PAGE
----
Cannonballs Bring Reflections on the Mississippi
Sunrise over the Mississippi, near Wabasha, MN.
How can one river be so much fun and also so troubled?
I pondered that while doing cannonballs off the back end of a houseboat that the River Alliance staff rented in late September. Our mission those 3 days was simple — have fun with each other and learn a bit about the Mississippi. Did we do the fun part? Oh, yes. Bonfires on the sand bars, early morning kayaking trips with the egrets and eagles, glorious river sunsets from the boat’s upper deck. And the cannonballs.
And we learned: we spent afternoons with two good friends of the River Alliance and true Mississippi River rats — John Sullivan, retired Wisconsin DNR Mississippi River coordinator, and Reggie McLeod, publisher of Big River magazine.
John talked of the navigation channel — how thousands of tons of sand have to be removed from the river bottom and dumped all along the river so towboats can run it. With his eyes on the river’s cultural and aesthetic charms, Reggie steered us to a new brew pub in tiny Reads Landing, Minnesota, and explained how it was once a rough-and-tumble log rafting town.
Beer and sand, history and commerce
In our brief time with Reggie and John we barely scratched at what they know, and barely, barely scratched at what there is to know about this river.
As an organization defending Wisconsin’s rivers, we have found it challenging to get a meaningful grasp on the Mississippi, our state’s “west coast.” When I started my job at the River Alliance 12 years ago, I searched eagerly for a way to engage the organization in Mississippi River issues. But I concluded that either you “do” the river, and do it well, or you shouldn’t “do” it all. To be an effective advocate for it requires devotion, attention to complex federal policies, and an understanding of why it’s hard to “organize” the Mississippi. As Reggie McLeod pointed out, there is no “center,” but a sort of top and bottom, to the river, making connecting people — the heart of organizing — logistically complicated. That’s not to mention the overlapping and contradictory policies of the 10 states the river runs through.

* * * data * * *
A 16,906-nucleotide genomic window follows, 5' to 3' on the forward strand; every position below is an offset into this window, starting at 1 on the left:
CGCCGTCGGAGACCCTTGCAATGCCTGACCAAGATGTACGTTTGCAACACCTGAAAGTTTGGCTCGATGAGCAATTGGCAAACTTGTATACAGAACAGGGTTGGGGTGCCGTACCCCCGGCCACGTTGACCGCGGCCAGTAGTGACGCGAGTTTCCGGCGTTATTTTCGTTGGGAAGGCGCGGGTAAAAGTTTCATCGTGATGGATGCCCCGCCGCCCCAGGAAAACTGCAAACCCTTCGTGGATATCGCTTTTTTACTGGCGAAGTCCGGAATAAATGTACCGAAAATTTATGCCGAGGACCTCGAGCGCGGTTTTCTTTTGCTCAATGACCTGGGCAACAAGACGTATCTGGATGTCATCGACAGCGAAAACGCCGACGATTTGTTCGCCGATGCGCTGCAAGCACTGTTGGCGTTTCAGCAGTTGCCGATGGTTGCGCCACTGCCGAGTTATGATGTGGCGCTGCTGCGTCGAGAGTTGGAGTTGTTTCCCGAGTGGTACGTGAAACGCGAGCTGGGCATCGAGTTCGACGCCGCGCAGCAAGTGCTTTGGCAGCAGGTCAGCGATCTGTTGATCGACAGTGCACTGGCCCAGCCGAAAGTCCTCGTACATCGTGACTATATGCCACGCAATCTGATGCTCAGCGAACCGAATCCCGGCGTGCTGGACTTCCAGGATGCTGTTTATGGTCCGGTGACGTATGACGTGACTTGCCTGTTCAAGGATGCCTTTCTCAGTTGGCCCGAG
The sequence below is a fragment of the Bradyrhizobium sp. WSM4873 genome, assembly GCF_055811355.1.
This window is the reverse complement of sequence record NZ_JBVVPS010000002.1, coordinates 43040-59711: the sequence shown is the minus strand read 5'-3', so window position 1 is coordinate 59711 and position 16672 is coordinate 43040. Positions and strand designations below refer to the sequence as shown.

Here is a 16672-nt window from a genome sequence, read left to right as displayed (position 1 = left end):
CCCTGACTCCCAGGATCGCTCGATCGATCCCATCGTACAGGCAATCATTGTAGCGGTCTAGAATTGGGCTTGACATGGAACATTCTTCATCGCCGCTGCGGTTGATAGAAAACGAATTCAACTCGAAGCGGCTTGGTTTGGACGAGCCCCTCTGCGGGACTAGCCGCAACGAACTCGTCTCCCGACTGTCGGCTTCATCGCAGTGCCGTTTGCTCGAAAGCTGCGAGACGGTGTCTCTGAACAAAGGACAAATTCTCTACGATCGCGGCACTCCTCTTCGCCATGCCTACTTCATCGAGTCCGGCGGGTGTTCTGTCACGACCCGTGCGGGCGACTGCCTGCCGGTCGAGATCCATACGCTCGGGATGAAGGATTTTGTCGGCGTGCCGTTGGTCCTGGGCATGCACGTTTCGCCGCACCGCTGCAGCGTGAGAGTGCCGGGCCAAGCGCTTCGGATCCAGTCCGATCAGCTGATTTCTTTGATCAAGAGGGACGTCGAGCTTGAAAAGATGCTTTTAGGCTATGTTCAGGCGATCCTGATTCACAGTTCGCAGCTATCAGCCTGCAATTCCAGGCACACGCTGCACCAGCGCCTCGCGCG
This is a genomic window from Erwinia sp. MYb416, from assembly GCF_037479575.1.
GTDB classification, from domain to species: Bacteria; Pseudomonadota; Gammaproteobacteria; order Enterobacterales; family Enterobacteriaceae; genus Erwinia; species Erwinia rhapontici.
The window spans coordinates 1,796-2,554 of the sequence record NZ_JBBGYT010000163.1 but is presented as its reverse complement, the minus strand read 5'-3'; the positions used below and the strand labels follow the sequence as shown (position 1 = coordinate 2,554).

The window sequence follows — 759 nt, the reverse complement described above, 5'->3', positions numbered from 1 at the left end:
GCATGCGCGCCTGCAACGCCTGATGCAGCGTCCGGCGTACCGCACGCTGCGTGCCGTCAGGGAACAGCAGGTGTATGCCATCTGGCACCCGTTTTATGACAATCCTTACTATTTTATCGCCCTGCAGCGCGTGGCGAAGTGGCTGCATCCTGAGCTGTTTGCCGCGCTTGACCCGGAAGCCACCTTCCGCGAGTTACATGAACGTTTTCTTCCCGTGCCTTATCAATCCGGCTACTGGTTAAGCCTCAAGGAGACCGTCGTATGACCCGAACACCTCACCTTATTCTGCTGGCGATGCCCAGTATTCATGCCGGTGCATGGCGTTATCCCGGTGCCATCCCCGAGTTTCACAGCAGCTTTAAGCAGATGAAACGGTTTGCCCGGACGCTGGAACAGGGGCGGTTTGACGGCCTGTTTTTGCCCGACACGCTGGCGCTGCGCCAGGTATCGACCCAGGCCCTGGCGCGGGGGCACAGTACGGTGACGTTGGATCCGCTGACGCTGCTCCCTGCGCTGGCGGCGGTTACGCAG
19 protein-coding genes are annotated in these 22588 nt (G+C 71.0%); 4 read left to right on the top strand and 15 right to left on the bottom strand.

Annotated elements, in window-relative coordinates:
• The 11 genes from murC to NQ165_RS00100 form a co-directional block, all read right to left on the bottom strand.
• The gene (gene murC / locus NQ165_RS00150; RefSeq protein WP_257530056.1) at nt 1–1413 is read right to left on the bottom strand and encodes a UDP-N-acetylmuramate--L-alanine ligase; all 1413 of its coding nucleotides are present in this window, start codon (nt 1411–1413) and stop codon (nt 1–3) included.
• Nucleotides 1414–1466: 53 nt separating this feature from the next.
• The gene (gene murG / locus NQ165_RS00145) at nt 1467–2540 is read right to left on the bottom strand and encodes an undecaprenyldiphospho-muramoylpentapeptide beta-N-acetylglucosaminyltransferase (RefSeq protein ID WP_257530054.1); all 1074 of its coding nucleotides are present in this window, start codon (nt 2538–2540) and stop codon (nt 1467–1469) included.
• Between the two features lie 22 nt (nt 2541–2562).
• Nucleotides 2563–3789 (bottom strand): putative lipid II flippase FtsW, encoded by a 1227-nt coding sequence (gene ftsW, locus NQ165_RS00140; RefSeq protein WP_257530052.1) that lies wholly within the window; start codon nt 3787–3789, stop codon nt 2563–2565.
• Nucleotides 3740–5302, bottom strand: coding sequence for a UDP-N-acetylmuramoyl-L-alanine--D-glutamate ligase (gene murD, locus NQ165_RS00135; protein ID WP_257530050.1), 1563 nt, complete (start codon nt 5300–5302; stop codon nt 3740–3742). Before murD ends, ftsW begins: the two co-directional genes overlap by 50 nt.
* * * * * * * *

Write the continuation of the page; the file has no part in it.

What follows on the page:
One good way for us to grasp is as one of 8 organizational members of the Nicollet Island Coalition.
The NIC was organized in the mid 90s to give regional and national groups a voice in the national policies affecting the Mississippi River. The Coalition calls out the outdated, costly navigation system — the locks and dams and various other appurtenances — that have shackled the river and harmed its ecology.
But it is that very same navigation system that made me conflicted about the river, at least on our outing. The 9-foot deep navigation channel allows recreational boats like our houseboat to move up and down the river. That, along with the considerable progress in cleaning up the river’s water (thanks to the federal Clean Water Act), has made the river more accessible than it has ever been.
Wallowing in the river’s cool waters on a warm September night, I thought of the high hurdle we face in “reforming” the navigation system on the Upper Mississippi, Wisconsin’s Mississippi — a system that contributes significantly (along with farm pollution) to the river’s considerable ecological damage. But in my wallowing moment, I noted the flicker of a camp fire on the opposite shore, smears of pink and purple in the sunset sky, and the weight of my concerns about the river washed downstream with the current.